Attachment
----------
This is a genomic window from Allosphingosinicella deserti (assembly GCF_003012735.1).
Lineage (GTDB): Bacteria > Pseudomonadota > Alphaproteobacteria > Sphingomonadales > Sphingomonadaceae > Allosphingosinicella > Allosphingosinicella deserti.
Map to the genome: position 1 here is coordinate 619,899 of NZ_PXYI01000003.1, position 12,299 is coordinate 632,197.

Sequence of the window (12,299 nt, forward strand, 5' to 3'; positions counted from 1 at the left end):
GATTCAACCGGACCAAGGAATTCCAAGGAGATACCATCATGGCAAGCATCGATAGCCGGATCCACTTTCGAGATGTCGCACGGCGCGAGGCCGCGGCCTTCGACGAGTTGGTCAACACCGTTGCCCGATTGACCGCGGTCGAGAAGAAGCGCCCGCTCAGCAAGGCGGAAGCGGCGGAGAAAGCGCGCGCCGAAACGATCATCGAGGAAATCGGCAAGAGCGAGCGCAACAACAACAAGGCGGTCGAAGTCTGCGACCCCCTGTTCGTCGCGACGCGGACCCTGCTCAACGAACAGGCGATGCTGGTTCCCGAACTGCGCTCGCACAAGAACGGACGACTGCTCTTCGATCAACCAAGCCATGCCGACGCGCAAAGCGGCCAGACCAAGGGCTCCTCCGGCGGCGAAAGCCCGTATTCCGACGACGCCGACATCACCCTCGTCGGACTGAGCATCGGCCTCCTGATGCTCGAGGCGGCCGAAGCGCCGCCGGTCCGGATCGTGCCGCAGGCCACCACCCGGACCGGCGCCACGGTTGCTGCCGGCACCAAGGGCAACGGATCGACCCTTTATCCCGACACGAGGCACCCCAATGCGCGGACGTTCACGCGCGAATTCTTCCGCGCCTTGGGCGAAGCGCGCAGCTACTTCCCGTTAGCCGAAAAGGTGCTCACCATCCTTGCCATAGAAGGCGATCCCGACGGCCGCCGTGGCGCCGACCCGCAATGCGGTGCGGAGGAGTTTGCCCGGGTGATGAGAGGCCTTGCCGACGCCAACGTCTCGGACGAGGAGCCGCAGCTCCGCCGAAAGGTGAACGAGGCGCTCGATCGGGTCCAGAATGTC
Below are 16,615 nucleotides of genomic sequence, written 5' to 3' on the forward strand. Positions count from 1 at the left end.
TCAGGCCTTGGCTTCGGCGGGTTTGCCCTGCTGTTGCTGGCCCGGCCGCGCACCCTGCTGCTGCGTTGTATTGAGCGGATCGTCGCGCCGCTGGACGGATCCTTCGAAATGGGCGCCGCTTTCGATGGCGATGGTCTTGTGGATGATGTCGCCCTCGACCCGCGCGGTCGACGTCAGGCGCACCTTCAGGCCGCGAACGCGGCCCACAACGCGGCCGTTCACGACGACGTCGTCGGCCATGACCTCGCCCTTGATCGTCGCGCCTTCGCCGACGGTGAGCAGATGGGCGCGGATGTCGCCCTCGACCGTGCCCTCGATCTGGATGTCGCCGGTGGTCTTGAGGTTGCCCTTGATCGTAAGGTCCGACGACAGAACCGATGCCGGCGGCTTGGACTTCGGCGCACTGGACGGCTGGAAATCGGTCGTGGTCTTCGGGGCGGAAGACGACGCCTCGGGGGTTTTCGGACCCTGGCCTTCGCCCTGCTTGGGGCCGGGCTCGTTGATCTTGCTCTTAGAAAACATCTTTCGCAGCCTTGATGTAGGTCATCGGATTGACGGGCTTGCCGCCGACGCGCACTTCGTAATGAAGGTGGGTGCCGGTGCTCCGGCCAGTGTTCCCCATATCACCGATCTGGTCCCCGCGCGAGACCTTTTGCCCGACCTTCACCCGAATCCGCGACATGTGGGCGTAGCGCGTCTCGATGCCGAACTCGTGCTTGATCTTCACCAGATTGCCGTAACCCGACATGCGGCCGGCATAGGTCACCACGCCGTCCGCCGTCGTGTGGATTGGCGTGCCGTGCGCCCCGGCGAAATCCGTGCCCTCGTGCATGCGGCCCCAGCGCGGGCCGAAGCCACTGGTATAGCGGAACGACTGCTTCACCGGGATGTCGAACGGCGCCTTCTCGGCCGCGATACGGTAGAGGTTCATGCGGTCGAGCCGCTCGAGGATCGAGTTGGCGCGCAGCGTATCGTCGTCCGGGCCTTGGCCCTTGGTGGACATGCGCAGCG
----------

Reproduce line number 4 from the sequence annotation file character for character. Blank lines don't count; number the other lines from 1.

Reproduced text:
Sequence of the window (12,299 nt, forward strand, 5' to 3'; positions counted from 1 at the left end):